Pope Francis: At Easter, Do Not Forget Persecution of Iraqi Christians

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Iraqi Christians, who fled the violence in the northern city of Mosul after Islamic State (IS) group militants took control of the area, attend a weekly prayer at the Ashti camp in Arbil, the capital of the autonomous Kurdish region of northern Iraq, on March 4, 2016.

by Thomas D. Williams, Ph.D.25 Mar 2016187
In a Holy Week letter sent to Iraqi Christians in Erbil, Pope Francis has called on people of the world to “not forget the tragedy of persecution” suffered by Christians in the Middle East.

The Pope sent the letter, together with a gift of liturgical vestments and some money, via a delegation of the Italian branch of Aid to the Church in Need, a Catholic group that provides assistance to suffering Christians throughout the world.

Erbil has been housing thousands of Christian refugees from Mosul and the Nineveh Plains, which was overrun by the Islamic State in 2014.

“As soon as the Holy Father learned about my journey with Aid to the Church in Need, he called me and expressed a desire to send a gift to our Iraqi brothers in faith,” said Bishop Cavina, who accompanied the delegation.

The Pope’s letter expressed his friendship and “spiritual closeness” to Iraqi Christians, adding that their suffering “grieves me deeply, and invites us to defend the inalienable right of every person to freely profess their faith.”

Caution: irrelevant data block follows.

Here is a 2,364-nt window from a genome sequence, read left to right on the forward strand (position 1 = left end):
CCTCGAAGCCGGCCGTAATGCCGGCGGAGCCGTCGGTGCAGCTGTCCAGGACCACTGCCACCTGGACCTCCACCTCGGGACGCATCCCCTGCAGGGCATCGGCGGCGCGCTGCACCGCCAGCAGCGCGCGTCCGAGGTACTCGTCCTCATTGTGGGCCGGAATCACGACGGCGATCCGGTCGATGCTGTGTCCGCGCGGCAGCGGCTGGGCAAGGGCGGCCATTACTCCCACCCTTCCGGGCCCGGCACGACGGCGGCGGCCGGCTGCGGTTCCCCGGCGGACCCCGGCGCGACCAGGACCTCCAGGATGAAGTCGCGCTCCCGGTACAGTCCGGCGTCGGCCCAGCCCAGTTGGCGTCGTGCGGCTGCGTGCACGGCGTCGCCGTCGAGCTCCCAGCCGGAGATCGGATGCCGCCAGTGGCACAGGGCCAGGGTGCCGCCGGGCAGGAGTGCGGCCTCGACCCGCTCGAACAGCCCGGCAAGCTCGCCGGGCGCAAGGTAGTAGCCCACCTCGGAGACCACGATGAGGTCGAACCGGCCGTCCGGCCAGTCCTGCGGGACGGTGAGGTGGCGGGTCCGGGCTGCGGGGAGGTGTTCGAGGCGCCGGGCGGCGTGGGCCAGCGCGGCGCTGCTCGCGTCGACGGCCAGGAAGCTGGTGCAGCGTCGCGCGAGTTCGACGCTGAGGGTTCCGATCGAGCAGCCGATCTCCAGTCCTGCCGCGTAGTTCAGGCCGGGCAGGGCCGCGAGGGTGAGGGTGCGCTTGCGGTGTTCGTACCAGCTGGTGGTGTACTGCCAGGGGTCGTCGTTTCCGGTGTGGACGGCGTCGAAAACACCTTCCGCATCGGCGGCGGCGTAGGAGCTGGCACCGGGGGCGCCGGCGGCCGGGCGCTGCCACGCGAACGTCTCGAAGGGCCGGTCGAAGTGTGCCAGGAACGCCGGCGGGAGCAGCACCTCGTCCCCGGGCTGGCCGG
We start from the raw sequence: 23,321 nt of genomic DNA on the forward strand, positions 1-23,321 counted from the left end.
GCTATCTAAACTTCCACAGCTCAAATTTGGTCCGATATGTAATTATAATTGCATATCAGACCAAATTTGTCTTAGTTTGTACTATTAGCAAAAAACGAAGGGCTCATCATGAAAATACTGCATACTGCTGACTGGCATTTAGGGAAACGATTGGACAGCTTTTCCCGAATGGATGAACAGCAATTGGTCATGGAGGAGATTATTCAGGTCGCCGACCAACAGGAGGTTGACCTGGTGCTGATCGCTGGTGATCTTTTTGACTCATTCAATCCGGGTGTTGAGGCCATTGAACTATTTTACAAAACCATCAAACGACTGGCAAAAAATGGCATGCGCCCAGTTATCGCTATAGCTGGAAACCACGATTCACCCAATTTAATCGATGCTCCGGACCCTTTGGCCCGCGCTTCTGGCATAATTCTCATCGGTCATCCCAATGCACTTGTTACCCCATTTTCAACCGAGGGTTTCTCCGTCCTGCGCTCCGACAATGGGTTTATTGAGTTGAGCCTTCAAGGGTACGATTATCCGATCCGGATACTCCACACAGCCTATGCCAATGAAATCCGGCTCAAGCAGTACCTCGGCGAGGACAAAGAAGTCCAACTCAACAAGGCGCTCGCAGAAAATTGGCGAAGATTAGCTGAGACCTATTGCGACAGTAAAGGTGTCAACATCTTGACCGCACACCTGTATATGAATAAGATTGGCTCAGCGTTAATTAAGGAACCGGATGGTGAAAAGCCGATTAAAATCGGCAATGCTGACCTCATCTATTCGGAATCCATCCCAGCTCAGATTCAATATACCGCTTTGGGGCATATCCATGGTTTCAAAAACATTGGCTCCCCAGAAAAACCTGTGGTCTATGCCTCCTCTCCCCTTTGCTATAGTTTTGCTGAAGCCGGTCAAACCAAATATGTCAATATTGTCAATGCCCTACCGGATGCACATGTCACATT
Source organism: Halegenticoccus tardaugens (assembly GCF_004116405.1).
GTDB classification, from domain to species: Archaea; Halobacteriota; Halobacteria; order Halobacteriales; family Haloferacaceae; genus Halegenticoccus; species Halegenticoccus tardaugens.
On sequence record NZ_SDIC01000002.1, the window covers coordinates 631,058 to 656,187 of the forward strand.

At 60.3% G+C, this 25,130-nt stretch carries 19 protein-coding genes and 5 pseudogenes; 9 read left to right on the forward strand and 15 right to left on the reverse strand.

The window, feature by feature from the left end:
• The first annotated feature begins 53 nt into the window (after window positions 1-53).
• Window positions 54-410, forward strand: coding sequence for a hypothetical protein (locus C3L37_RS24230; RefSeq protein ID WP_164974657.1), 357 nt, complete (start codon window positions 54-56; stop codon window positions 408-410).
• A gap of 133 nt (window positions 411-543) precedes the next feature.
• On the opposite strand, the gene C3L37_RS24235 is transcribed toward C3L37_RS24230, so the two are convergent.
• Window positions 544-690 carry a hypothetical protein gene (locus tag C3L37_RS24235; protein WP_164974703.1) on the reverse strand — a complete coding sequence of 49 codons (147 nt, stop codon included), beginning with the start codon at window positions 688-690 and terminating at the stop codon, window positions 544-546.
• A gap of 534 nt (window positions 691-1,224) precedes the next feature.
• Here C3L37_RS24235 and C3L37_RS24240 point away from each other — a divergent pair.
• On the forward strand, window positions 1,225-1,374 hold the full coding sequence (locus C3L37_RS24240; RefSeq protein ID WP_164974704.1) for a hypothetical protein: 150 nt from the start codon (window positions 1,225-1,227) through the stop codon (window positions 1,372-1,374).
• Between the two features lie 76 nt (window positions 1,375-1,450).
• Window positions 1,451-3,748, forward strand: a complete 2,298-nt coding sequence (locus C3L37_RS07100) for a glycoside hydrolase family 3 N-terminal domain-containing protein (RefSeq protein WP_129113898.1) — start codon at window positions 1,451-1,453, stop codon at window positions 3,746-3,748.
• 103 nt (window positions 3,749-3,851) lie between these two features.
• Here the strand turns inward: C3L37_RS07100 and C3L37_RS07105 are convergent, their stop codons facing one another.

Pope Francis called on people of the world “not to forget the tragedy of persecution,” and held up “the witness of courageous faith and patience of so many disciples of Christ.”

This week, Patriarch Raphael Louis Sako I, president of the Iraqi Bishops’ Conference, has also published an Easter message in which he implored Christians not to leave Iraq, despite the hardships.

Christians must “stay united in this land of ours, in which we were born, where we have lived for 1400 years,” he said.

He also exhorted Iraqi Christians not to “fall into confusion” and to not let others “take advantage of our anxieties and disperse our families to the four corners of the earth.”

“Christ died and rose is a sign of hope, an encouragement to remain united in this land of ours, in which Christians must continue to be pattern of light and hope, faithful to the Iraqi family,” he said.